An Ottawa couple and their friends remained unaccounted for on Tuesday after being trapped in a northern Bahamas home Sunday when Hurricane Dorian battered the region as a massive Category 5 storm, the couple's daughter said.
Kristin Dudley last spoke to her parents, Sharyn Laughlin and Denis Dudley, at about 4 p.m. on Sunday as they and two of their friends retreated to the attic of their house on Great Abaco Island in the northern Bahamas.
Dudley, who lives near Montreal, said her father said water had already washed away the main floor of the house, blowing out windows and doors. A part of the roof had been destroyed, she said.
"They were taking refuge in an attic, waiting out the second part of the storm because most of the house had been destroyed by water," she said in a phone interview.
Dudley said her 70-year-old parents seemed to be handling the situation well, but she's unsure whether the two Ottawa-area couples had time to gather supplies and her father's diabetes medication.
"They sounded good, they were prepared to go through the second part of the storm," she said. "I don't think they knew the extent of what was happening."
As for the home that the family has owned for 20 years, she says it has been damaged beyond repair.
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"You'd have to take it down and rebuild," she said. "Saltwater destroys everything."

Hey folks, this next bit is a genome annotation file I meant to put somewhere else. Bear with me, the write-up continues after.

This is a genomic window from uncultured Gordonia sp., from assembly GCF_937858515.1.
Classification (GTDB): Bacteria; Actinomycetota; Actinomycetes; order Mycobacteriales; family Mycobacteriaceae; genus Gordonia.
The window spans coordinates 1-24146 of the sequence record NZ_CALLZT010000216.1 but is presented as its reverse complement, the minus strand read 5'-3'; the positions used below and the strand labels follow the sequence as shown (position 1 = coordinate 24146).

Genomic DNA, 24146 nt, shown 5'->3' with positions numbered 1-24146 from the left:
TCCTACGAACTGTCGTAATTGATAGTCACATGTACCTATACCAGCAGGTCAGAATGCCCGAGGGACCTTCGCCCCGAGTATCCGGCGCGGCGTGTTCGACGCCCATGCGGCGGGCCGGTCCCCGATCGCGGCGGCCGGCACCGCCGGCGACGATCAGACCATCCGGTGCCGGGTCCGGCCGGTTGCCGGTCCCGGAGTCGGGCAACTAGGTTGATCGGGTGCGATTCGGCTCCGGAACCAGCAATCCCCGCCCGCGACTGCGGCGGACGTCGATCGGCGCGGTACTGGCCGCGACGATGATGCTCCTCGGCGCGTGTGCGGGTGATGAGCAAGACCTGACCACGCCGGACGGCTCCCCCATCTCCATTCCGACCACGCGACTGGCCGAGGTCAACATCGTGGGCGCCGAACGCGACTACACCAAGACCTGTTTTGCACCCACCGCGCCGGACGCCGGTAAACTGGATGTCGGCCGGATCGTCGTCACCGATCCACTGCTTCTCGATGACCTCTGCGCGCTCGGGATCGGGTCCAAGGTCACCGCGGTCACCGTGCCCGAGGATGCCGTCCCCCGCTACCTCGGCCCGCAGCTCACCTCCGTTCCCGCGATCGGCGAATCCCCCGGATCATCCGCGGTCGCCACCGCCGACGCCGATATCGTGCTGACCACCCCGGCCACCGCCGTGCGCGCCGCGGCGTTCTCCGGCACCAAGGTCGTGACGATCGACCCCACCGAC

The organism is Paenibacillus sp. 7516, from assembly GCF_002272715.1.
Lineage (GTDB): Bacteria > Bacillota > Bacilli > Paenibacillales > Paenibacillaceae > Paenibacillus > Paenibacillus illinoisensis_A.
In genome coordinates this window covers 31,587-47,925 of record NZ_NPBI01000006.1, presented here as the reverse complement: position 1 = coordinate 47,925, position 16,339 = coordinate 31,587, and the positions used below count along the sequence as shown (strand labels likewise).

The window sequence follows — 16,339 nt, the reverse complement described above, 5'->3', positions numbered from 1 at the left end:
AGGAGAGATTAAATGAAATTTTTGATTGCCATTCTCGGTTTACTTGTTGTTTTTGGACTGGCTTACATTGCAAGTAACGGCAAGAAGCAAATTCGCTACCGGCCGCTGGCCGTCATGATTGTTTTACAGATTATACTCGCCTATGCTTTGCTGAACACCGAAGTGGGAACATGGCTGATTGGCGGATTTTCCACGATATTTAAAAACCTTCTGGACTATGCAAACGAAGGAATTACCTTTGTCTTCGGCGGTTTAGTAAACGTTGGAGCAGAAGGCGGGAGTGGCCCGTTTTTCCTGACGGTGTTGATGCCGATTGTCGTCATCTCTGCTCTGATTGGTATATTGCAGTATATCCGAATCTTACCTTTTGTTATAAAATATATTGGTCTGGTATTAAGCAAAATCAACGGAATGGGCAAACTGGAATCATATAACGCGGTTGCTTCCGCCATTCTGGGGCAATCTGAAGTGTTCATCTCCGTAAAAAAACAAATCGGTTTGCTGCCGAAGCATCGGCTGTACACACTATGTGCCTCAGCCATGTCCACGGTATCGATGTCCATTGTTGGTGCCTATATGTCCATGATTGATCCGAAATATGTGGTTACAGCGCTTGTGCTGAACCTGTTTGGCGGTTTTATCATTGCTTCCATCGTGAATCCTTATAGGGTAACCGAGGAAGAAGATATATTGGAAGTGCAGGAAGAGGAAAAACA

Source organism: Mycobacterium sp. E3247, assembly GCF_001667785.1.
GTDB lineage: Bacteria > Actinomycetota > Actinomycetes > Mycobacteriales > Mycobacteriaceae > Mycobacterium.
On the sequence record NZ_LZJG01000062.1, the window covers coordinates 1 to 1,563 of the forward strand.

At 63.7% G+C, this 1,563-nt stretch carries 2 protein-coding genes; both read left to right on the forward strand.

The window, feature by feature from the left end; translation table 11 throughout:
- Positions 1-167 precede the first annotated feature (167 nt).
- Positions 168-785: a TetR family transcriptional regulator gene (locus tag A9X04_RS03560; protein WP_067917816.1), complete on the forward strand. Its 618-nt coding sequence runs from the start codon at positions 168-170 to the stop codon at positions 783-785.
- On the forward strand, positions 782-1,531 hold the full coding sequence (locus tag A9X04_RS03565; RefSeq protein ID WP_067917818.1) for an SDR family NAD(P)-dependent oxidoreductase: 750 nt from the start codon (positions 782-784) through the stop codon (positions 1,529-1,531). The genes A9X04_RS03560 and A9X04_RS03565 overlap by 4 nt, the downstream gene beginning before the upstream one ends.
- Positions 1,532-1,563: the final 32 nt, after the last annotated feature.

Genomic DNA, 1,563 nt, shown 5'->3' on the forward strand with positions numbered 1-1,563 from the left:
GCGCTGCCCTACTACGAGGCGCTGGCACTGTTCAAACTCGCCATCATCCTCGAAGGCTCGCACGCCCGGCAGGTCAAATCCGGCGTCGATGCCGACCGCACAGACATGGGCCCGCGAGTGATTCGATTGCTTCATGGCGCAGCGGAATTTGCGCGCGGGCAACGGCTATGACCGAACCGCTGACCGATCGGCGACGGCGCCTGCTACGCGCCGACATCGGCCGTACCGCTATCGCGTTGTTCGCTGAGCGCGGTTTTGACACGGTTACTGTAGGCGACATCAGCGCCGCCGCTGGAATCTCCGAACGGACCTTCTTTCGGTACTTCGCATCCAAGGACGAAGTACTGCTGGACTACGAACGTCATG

The storm caused widespread devastation across the northern Bahamas on Sunday and Monday, as sustained winds of 295 kilometres per hour ripped off roofs, bowled over cars and sent floodwaters rushing into people's homes. At least five deaths were reported in the Bahamas as of Tuesday morning, as the storm continued to pound the region with high winds and torrential rain.
The Canadian government has issued a travel advisory warning against all travel to the Bahamas as well as parts of Florida, Georgia and South Carolina.
With phone lines down across the island and road access still blocked, Dudley said she has no choice but to be patient as she waits for news.
She's been calling officials and aid organizations to offer the GPS location of her parents' whereabouts and co-ordinating on Facebook with locals on the ground.
Dudley said the hundreds of messages of support she's received from the public each day have helped her keep going as she struggles to maintain a semblance of normalcy for the sake of her two children.
"It's nice see that people are praying for their safe return," she said.
She said her family has started a GoFundMe page to help with disaster relief in the Treasure Cay and Abaco islands area that her family considers a second home.
If they raise enough money, she said, they'll consider chartering a helicopter to deliver fuel, drinking water and food to the local community centre, which is acting as a shelter.
— With files from The Associated Press